Arelis tells me she’s been approached by a real estate developer who wants to buy the buildings including the one that houses Salsamentaria La Chinca, which are small one- and two-story structures, and erect an apartment building. But for the time being, it’s just talk. Although she did say that if it does happen she’d most likely return to civil engineering, but something where she could travel around Colombia, like working on roadways maybe.
For the time being my corner hangout/open-air office is secure.
Much More than Groceries
When I moved into my apartment 6 months ago, I learned the lay of the land by taking my morning tea at the corner store. For example, I was introduced to a woman who sells furniture. Her house is her showroom. She assured me she could place an order for a custom couch I fancied. If I run out of cat food, the salsamentaria a block away, Salsamentaria Bolívar, that’s a little bigger than my salsamentaria, carries the brand the cats like. It’s a bit more expensive, but if it’ll forestall a riot by my two felines, I’m saved!
Not all salsamentarias serve liquor, but the majority do. All an owner needs is additional permits, one to sell closed bottles and another for on-site consumption. Arelis said that when she bought the store it came with those permits.
A general store a few blocks from where I lived in Manizales sold beer, but I don’t think they had the consumption license. Regardless, folks would buy their beers and sit on the steps in front of the store to drink. It was their bar. I ran into a friend one evening on my way home. She and a bunch of her co-workers from a nearby restaurant were sitting on the steps, unwinding after their shift. We talked story until right before the buses stopped running. Staying out any later would mean getting home by taxi. It was a fun, impromptu night.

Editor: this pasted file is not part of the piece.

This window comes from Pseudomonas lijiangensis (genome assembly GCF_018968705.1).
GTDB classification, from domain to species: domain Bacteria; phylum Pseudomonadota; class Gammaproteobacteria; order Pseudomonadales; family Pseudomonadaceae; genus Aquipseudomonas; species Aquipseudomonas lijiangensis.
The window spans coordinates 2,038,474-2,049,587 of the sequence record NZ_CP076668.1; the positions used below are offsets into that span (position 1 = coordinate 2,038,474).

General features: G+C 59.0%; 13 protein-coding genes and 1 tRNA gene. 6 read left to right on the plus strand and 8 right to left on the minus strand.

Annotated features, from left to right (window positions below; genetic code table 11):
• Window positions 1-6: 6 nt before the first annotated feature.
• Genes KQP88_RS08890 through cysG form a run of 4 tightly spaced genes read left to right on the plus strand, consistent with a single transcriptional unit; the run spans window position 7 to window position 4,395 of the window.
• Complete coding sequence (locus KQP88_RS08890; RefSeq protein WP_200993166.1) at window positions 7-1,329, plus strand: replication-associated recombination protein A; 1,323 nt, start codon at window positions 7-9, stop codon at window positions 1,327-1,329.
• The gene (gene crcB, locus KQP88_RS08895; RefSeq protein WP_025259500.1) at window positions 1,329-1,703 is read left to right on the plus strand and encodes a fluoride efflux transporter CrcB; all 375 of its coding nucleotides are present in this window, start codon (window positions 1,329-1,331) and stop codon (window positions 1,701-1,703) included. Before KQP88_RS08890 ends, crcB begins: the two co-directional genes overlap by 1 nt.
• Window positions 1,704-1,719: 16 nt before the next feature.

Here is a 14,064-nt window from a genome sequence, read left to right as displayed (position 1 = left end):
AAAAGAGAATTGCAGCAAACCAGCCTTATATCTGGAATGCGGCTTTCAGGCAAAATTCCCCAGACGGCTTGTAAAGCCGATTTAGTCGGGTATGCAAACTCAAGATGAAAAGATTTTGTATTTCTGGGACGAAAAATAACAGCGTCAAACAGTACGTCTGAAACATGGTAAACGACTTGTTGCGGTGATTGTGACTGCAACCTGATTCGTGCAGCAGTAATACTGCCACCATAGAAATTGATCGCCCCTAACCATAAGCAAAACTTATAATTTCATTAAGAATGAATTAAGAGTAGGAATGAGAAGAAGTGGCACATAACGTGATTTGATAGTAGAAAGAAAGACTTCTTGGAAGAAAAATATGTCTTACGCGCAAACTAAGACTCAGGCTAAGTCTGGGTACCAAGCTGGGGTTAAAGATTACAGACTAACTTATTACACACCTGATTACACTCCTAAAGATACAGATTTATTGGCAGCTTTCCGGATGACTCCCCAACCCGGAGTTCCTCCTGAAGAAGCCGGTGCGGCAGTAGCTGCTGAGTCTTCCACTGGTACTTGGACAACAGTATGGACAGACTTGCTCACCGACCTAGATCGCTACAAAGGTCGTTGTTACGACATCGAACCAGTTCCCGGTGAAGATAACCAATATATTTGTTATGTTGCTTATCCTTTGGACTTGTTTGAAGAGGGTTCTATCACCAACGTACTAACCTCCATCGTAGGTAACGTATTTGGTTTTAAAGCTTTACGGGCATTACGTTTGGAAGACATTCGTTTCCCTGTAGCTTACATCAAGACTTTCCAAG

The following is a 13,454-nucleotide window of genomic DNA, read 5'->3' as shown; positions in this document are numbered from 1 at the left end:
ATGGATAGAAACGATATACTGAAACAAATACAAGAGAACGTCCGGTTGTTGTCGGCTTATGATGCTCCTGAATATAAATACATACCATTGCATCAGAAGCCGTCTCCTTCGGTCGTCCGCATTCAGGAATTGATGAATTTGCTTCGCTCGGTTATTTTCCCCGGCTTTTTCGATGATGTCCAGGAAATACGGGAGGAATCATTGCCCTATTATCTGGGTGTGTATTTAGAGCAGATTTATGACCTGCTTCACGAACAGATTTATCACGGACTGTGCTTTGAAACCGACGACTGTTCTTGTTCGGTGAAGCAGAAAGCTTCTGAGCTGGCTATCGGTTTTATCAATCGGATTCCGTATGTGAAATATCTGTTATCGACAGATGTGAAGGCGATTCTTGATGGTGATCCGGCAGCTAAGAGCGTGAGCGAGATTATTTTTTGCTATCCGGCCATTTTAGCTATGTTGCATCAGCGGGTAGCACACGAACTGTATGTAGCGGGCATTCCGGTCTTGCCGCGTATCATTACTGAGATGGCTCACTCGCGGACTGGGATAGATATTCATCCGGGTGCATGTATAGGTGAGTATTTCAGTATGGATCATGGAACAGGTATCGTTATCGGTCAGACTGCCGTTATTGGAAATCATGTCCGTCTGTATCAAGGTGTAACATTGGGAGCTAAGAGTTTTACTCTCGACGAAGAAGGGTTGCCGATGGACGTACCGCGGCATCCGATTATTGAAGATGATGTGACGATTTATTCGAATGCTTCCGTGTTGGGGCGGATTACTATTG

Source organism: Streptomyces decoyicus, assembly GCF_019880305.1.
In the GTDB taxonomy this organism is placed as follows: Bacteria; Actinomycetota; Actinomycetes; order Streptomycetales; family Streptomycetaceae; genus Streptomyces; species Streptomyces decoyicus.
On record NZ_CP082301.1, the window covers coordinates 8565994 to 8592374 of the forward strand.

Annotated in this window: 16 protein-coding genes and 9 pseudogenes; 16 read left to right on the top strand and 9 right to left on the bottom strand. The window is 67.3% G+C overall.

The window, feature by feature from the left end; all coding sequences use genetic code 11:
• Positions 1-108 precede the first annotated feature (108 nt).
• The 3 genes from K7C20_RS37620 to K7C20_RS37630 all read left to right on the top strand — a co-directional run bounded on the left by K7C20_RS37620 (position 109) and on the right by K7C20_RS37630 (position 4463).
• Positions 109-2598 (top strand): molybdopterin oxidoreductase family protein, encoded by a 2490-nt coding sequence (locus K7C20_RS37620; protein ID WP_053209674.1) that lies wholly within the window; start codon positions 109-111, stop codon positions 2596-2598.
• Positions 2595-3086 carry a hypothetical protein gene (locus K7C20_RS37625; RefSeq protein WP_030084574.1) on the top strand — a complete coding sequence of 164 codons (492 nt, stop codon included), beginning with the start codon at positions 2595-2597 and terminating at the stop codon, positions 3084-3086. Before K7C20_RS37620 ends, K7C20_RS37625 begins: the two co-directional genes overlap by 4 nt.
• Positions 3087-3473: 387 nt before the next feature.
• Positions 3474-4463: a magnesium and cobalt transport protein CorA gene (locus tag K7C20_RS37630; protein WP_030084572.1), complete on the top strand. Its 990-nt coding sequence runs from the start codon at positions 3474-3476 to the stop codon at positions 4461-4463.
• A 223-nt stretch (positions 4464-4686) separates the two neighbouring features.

As of this writing, two blocks away in another direction from my current residence, some folks are stocking a new store. The gossip on the street is, there’ll be yet another salsamentaria in my neighborhood. That will make 5 within a two block radius. The four currently open seem to be doing well.
In the time I’ve lived on the block, I’ve met a lot of the regulars of Salsamentaria La Chinca and I guess I’ve become one too. Though I try not to gossip, I bet that as the only Black American around I’m the subject of it. I use the corner store as my open-air office. I keep asking Arelis to set up Wi-Fi for me. Since I’m the only one asking she hasn’t paid much mind. Oh well, there are still a lot of other draws.
And yes, the majority of this post was written while sitting at one of the tables of Salsamentaria La Chinca.
There’s lots more to tell … on Colombia
P.S. Interesting words
Here are a few other “-erias” that have caught my attention.
Panedería. The Spanish word for bread is pan. So, a panedería is a store that sells breads and pastries.
My favorite is a Piñatería, a store that sells anything and everything to make a piñata. It looks a lot like the dollar stores in the states.
Drogería is a synonym for farmacia, i.e. a place that sells drugs (the legal kind, of course).
A repostería is a store that sells postres or desserts.